by Jozsef Dojcsak ; 30' talk

After the successful deployment of a perl based SMS system, we faced a new challenge: how difficult it is to implement and deploy an MMS Server, which is implemented entirely in Perl. The presentation will emphasize on the system architecture, the underlaying OO module library and the technical issues, like handling Unicode charsets, parsing binary WAP messages, etc.

Don't forget to bring your MMS phone....

Introduction to Net::DNS 

by Casey West ; 45' talk

Introduction to Net::DNS will give an overview of the most useful features of Net::DNS. This module does more than DNS lookups and I'll be giving you a taste of it's crunchy goodness.

Distributed Hashing With Sexeger Improvements 

by Douglas White ; 30' talk

The National Software Reference Library (NSRL) is designed to collect software from various sources and incorporate file profiles computed from this software into a Reference Data Set (RDS) of information. The RDS can be used by law enforcement, government, and industry organizations to review files on a computer by matching file profiles in the RDS. This will help alleviate much of the effort involved in determining which files are important as evidence on computers or file systems that have been seized as part of criminal investigations [1]. The harvesting of file profiles from software is accomplished by multiple computers in a loose parallel computing environment. The implementation of the environment is discussed, with attention to performance improvements using reverse regular expressions known as "sexeger".

[1] Fisher, G. (2001) NIST ITL Bulletin, " Computer Forensics Guidance ".

Can a company use Perl to develop (and sell) commercial tools?  - The SANFACE Software experience

by software team SANFACE ; 30' talk

We'd like to present to Munich our perl tool txt2pdf .

The problem: the tool is shareware (obviously we distribute the perl code) and we know the perl community doesn't like shareware.

Creating Dynamic Sites in a Flash with the Template Toolkit 

by Casey West ; 45' talk

If your boss has ever asked you to build a web site, you've no doubt been subjected to this declaration: "You need to build the best web site ever built by anyone in the history of web site building, with all the whiz bangs, doo dads and gizmos that make marketing drones drool, with half the fat. Plus, you should have been done yesterday; this will come up in your performance review." Oh sure, they never come right out and use those words, but that's what they mean.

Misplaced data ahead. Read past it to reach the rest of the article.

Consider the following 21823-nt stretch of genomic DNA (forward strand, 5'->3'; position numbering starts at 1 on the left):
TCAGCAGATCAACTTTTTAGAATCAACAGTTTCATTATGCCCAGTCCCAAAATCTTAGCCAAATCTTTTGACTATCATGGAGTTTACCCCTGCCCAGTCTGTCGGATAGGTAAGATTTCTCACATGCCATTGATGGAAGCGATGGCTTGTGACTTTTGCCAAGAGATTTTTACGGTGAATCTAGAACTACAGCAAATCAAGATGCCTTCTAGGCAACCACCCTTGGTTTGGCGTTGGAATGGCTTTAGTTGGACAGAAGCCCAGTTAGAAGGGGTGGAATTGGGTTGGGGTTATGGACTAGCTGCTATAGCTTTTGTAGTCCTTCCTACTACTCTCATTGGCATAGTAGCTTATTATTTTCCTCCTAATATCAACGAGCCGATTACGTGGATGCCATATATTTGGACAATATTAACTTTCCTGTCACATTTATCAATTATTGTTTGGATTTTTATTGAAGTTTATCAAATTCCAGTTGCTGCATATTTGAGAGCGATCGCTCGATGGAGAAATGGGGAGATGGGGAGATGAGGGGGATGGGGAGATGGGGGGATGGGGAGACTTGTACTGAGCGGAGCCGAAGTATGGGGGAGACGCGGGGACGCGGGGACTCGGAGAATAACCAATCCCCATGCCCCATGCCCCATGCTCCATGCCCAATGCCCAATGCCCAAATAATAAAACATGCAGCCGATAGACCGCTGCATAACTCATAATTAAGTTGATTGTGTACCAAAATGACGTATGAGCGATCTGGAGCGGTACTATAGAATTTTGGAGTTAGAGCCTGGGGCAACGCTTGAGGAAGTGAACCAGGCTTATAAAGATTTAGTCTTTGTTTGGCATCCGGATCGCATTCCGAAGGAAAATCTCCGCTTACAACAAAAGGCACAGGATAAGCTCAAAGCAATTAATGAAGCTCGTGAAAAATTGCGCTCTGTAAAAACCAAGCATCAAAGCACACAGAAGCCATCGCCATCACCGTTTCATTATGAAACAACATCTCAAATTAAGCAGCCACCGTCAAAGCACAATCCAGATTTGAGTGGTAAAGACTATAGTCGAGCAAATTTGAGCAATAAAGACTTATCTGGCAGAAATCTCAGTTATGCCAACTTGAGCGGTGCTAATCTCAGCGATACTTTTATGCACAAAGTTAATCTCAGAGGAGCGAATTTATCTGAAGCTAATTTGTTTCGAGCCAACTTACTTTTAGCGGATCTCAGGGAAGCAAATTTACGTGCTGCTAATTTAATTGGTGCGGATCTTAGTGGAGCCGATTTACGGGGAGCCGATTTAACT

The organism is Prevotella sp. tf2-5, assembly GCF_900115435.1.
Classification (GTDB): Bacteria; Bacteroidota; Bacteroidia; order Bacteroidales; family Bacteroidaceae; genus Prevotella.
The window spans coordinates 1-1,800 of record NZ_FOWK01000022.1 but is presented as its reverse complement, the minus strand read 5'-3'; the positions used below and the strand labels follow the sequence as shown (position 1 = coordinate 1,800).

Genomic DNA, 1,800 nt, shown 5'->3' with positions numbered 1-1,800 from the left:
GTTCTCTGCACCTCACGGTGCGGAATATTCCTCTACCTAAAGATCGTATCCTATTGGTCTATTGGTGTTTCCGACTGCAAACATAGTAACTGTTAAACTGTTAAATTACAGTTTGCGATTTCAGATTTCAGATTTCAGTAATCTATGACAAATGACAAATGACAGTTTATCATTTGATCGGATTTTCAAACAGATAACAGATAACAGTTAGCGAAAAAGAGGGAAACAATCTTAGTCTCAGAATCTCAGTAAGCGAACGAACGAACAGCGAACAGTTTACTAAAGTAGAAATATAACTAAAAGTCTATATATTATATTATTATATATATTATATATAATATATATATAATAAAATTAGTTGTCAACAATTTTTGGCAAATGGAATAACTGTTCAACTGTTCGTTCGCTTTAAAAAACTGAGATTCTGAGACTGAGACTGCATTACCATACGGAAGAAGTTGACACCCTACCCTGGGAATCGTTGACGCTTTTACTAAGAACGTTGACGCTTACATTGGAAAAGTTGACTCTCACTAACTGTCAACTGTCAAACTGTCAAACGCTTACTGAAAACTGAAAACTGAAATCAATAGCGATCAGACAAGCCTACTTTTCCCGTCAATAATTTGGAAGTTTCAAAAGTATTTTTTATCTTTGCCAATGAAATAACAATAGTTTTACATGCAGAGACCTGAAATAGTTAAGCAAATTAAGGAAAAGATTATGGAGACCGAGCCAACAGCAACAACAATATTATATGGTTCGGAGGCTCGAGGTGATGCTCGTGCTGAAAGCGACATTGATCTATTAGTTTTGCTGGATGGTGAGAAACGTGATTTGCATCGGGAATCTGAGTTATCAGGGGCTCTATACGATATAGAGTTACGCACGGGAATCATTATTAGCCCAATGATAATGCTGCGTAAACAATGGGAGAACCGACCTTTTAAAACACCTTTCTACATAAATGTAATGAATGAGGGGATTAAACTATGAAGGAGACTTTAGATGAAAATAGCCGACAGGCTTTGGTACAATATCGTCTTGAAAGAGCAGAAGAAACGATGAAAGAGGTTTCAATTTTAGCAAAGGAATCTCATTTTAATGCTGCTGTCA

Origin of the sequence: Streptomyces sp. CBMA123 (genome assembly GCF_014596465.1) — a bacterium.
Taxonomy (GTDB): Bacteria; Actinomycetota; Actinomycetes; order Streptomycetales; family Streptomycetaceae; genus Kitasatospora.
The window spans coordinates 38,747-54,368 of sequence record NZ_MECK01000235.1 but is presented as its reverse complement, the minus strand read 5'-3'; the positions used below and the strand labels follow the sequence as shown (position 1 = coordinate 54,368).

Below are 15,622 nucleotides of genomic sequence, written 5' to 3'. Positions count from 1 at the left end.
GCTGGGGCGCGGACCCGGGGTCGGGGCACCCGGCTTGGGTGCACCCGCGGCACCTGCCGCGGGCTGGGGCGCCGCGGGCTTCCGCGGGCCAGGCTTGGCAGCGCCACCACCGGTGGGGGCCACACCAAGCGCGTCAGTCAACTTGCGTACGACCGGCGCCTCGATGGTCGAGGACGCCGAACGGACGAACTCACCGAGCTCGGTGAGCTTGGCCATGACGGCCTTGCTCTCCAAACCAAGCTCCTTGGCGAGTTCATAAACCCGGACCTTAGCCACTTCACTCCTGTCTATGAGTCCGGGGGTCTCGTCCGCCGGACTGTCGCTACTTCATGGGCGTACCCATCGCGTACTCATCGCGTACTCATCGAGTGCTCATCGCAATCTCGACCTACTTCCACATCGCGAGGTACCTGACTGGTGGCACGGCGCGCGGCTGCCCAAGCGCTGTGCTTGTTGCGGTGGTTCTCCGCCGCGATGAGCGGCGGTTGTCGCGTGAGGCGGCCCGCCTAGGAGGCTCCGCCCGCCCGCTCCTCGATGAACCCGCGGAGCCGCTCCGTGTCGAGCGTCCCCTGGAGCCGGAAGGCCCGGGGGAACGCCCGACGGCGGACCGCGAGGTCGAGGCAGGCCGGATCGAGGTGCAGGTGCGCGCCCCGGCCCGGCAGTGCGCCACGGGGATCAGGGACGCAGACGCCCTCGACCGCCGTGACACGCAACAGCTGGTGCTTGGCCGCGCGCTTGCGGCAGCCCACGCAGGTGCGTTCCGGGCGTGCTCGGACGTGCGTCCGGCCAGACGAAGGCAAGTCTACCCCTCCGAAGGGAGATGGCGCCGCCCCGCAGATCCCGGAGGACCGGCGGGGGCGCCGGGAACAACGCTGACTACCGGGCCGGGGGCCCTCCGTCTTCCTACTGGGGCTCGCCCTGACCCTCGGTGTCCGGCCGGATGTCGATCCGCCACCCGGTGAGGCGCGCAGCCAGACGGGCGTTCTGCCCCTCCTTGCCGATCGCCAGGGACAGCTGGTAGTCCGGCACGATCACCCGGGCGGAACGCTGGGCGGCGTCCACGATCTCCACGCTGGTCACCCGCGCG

I'm going to show you how simple it is to put together such a production quickly and easily. Using a combination of the Template Toolkit and mod_perl - through the Apache::Template module - you have the reusability factor of Server Side Includes (SSI) and the dynamic nature of mod_perl and CGI. Apache::Template is very easy to configure, and through the techniques I'll demonstrate, you'll be creating web sites right quick. With any luck, you'll be able to cut your caffiene intake as well as make your boss happy.


by Arthur Bergman ; 60' talk

Perl 5.8 threading, introduction, shared variables, how it applies to mod_perl 2.0, ends with a how to make current modules threadsafe/threadfriendly and XS (XS last so people can drop off if they don't want it) Roughly around 45-60 minutes


by R. Geoffrey Avery ; 30' talk

Modules are the basic building block for structured programming in Perl. In this session you will learn how to use the ExtUtils::ModuleMaker facility to automatically construct all the base files needed by a well-engineered module, and tools and strategies for converting existing code into well-engineered modules to promote code reuse and maintainability.

Nemo: TeXmacs the Scientific Editor with Perl 

by Stéphane Payrard ; 75' talk

Nemo is TeXmacs with Perl. Nem, Niki, Nirc and Nile will be the Nemo tool thanks to TeXmacs and Perl.

TeXmacs is an interactive documentation tool with a power comparable to TeX. It does not include or use any TeX code except for font handling, neither emacs code; but, in addition to a menu-driven interface, it supports keyboard accelerators in a way comparable to emacs but somehow different too because TeXmacs has a more complex and (currently) specialized purpose.

TeXmacs is already used to write complex articles and books with complex maths, TOCs, indexes, footnotes... The current main hindrance is more sociological than technical, as editors prefer to receive Word or TeX documents.

TeXmacs is GPL, available on Unices with X-windows system. It is written in C++, currently uses Guile as an extension language and its own widget library. I have near completed a shallow port using Qtapplication event loop that will be quickly followed by a shallow Perl embedding including a Qt adaptator for POE. Watch CPAN and look for mQT and POE::Kernel::mQt within a week! After that, a complete port to Qt will be done to facilitate port toward non unix-like-systems. The Perl interpreter will eventually have more access to the TeXmacs internal structures.

The Nemo project will eventually culminate in a year or two in Nile (Nemo Interactive Literate Environment) with dynamic syntax hiliting that will support languages like per6 with an unlimited number of Unicode operators. More, Nile opens to these languages the full expressivness of mathematical notation (indices, exponent, matrices...). Think of Nile as literate IDE.